Networking John Ruskin: Victorian culture and social life in the John Ryland’s Library
Colin Trodd, Art History
Colin’s project is focused on the papers of John Ruskin, an emblematic public figure, best-known for his ceaseless attacks on the speculative excess of Victorian materialism and his vision of an alternative society associated with ‘free labour’ and craft culture.
The immediate aim of the project is to produce a detailed network analysis of the John Ryland’s Library’s Ruskin Papers. This is to be realised by identifying the multiple connections and relationships between the contents of this archive and other holdings including the Fairfax Murray Papers, The Spielmann Collection, as well as papers, letters and materials relating to Walter Crane, Charles Rowley, Frederic Shields and James Smetham, and archives in the Manchester Public Library and City Art Gallery. Beyond this, the larger aim is to prepare the ground for undertaking a systematic reading of national organisations and networks, based on notions of social and cultural activism, many of which set out to emulate or modify Ruskin’s vision of the relationship between culture, society and human enjoyment.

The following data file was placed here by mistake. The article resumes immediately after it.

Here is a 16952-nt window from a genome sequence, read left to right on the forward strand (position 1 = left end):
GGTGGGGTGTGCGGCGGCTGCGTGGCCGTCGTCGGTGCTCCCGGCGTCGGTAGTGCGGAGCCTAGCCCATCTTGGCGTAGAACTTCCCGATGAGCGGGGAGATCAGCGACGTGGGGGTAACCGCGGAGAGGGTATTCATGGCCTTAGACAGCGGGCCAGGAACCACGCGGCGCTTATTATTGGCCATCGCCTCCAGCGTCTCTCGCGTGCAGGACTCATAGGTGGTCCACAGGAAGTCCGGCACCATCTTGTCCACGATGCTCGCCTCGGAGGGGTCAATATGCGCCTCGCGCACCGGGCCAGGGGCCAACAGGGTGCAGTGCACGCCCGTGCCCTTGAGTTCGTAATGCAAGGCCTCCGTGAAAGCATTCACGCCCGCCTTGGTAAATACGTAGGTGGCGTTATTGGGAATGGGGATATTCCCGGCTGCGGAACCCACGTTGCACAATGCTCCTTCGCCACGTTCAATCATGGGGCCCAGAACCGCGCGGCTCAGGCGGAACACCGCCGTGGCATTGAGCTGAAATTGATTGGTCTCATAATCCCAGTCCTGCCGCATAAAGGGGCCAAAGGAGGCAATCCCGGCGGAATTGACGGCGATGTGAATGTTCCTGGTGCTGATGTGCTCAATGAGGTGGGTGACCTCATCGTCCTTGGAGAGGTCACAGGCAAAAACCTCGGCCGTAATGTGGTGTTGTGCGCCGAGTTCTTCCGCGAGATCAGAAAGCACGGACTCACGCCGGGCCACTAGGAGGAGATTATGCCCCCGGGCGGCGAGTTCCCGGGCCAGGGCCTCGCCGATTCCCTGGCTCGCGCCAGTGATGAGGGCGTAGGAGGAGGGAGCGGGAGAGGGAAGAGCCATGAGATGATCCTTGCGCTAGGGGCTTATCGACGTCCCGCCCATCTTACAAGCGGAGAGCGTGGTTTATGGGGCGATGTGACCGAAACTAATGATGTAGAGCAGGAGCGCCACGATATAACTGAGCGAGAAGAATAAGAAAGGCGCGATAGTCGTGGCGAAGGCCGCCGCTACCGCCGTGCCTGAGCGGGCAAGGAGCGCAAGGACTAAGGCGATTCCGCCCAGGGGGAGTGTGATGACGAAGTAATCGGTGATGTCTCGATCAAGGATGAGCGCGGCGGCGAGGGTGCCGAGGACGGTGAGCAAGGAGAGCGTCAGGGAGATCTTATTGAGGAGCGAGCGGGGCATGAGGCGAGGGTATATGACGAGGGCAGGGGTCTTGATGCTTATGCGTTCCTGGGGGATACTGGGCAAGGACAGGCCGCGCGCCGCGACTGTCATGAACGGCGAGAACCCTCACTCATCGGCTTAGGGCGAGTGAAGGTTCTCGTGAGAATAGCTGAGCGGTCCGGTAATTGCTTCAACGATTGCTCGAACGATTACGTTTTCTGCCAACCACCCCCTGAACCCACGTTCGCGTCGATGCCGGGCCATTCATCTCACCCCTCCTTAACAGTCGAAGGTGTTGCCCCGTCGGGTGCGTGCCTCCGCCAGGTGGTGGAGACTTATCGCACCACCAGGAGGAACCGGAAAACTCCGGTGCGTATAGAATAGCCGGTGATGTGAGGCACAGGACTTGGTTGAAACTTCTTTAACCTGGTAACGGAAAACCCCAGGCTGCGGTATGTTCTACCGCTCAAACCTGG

The focal point of the investigation will be the years between 1857, when Ruskin lectured in Manchester, and 1904, which marked the retrospective exhibition of Ruskin’s art held at Manchester City Art Gallery. This framework allows us to assess the rise, achievement and legacy of Ruskinian culture as a social force in Manchester.
By conducting a critical review of the Ruskin Papers, and by connecting these with other holdings, the project will spotlight the importance of the Ryland’s Library for examining the real (or imagined) social efficacy of art in nineteenth-century Britain, identify new areas of research, and illuminate an important area of urban cultural history.
This project is funded by a JRRI pilot grant and runs from July – August 2018.